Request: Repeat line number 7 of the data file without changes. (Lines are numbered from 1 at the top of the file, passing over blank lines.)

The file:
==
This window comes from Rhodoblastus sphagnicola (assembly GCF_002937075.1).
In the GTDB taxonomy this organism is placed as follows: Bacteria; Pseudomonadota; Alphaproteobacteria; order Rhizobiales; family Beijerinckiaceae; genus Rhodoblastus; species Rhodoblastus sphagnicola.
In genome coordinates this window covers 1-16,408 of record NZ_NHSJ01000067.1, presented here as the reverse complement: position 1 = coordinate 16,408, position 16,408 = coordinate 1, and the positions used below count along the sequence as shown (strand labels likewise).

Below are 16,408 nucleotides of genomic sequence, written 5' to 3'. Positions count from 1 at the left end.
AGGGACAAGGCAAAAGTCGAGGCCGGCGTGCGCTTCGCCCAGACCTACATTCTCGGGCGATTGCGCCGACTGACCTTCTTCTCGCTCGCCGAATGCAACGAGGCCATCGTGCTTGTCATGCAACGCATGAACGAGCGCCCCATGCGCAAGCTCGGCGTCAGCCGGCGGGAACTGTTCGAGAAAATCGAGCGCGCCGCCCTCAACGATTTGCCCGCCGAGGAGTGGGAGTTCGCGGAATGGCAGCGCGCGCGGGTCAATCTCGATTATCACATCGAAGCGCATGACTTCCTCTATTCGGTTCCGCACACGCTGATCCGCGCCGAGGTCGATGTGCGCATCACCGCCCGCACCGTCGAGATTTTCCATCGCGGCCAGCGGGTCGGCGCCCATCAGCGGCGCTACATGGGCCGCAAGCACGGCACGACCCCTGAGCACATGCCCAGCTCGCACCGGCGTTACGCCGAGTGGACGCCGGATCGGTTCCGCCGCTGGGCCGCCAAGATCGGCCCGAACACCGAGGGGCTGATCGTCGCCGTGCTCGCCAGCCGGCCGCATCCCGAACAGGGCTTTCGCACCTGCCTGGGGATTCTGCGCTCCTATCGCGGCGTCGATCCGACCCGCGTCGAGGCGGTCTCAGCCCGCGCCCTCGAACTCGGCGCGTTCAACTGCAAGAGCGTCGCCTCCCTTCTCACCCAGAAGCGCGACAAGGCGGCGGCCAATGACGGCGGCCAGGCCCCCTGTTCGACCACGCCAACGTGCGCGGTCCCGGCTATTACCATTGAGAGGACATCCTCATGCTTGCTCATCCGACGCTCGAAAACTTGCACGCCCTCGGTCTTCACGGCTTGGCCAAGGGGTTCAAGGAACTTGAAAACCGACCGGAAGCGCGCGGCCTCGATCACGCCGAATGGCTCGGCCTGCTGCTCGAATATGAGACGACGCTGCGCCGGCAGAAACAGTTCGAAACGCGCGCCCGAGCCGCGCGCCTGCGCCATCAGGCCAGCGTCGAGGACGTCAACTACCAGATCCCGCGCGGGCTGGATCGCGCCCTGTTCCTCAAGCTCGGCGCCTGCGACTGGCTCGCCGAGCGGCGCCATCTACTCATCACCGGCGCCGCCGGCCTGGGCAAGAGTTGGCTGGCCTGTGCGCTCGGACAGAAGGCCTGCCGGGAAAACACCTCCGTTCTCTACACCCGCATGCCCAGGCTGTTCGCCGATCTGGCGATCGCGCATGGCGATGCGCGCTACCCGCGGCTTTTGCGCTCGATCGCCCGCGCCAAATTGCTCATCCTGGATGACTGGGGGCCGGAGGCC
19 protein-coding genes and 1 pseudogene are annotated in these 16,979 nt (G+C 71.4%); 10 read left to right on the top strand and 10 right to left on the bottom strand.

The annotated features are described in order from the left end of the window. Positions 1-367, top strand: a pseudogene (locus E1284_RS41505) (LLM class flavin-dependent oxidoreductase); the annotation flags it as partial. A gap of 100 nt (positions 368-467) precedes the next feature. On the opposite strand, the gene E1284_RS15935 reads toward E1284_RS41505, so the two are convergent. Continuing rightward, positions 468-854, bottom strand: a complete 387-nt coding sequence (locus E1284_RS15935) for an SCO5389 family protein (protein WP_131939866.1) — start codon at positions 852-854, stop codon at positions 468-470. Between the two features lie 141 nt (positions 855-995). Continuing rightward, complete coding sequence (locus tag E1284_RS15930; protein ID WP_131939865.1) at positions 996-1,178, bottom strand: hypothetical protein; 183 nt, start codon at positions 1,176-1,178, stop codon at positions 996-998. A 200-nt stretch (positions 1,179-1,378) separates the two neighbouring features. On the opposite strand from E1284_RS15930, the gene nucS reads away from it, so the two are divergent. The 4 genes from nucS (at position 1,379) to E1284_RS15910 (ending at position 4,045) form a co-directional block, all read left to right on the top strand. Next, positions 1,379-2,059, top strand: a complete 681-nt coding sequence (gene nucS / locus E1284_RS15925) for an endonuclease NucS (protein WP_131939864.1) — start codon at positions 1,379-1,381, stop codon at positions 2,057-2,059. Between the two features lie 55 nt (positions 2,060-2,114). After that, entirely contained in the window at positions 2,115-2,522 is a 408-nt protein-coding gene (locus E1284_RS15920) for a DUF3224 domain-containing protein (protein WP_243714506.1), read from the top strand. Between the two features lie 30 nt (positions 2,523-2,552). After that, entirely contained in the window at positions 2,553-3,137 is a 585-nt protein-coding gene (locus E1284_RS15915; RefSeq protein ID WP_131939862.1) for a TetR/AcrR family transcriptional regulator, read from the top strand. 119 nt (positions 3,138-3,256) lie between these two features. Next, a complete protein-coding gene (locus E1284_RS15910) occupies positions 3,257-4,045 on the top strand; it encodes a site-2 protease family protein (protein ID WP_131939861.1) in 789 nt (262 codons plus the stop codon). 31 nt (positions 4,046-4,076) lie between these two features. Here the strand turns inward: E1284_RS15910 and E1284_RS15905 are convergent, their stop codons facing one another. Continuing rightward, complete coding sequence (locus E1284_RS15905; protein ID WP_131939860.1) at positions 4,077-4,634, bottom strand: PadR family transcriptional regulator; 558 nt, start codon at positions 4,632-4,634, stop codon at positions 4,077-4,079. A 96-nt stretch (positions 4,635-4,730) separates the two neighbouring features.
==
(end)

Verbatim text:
The annotated features are described in order from the left end of the window. Positions 1-367, top strand: a pseudogene (locus E1284_RS41505) (LLM class flavin-dependent oxidoreductase); the annotation flags it as partial. A gap of 100 nt (positions 368-467) precedes the next feature. On the opposite strand, the gene E1284_RS15935 reads toward E1284_RS41505, so the two are convergent. Continuing rightward, positions 468-854, bottom strand: a complete 387-nt coding sequence (locus E1284_RS15935) for an SCO5389 family protein (protein WP_131939866.1) — start codon at positions 852-854, stop codon at positions 468-470. Between the two features lie 141 nt (positions 855-995). Continuing rightward, complete coding sequence (locus tag E1284_RS15930; protein ID WP_131939865.1) at positions 996-1,178, bottom strand: hypothetical protein; 183 nt, start codon at positions 1,176-1,178, stop codon at positions 996-998. A 200-nt stretch (positions 1,179-1,378) separates the two neighbouring features. On the opposite strand from E1284_RS15930, the gene nucS reads away from it, so the two are divergent. The 4 genes from nucS (at position 1,379) to E1284_RS15910 (ending at position 4,045) form a co-directional block, all read left to right on the top strand. Next, positions 1,379-2,059, top strand: a complete 681-nt coding sequence (gene nucS / locus E1284_RS15925) for an endonuclease NucS (protein WP_131939864.1) — start codon at positions 1,379-1,381, stop codon at positions 2,057-2,059. Between the two features lie 55 nt (positions 2,060-2,114). After that, entirely contained in the window at positions 2,115-2,522 is a 408-nt protein-coding gene (locus E1284_RS15920) for a DUF3224 domain-containing protein (protein WP_243714506.1), read from the top strand. Between the two features lie 30 nt (positions 2,523-2,552). After that, entirely contained in the window at positions 2,553-3,137 is a 585-nt protein-coding gene (locus E1284_RS15915; RefSeq protein ID WP_131939862.1) for a TetR/AcrR family transcriptional regulator, read from the top strand. 119 nt (positions 3,138-3,256) lie between these two features. Next, a complete protein-coding gene (locus E1284_RS15910) occupies positions 3,257-4,045 on the top strand; it encodes a site-2 protease family protein (protein ID WP_131939861.1) in 789 nt (262 codons plus the stop codon). 31 nt (positions 4,046-4,076) lie between these two features. Here the strand turns inward: E1284_RS15910 and E1284_RS15905 are convergent, their stop codons facing one another. Continuing rightward, complete coding sequence (locus E1284_RS15905; protein ID WP_131939860.1) at positions 4,077-4,634, bottom strand: PadR family transcriptional regulator; 558 nt, start codon at positions 4,632-4,634, stop codon at positions 4,077-4,079. A 96-nt stretch (positions 4,635-4,730) separates the two neighbouring features.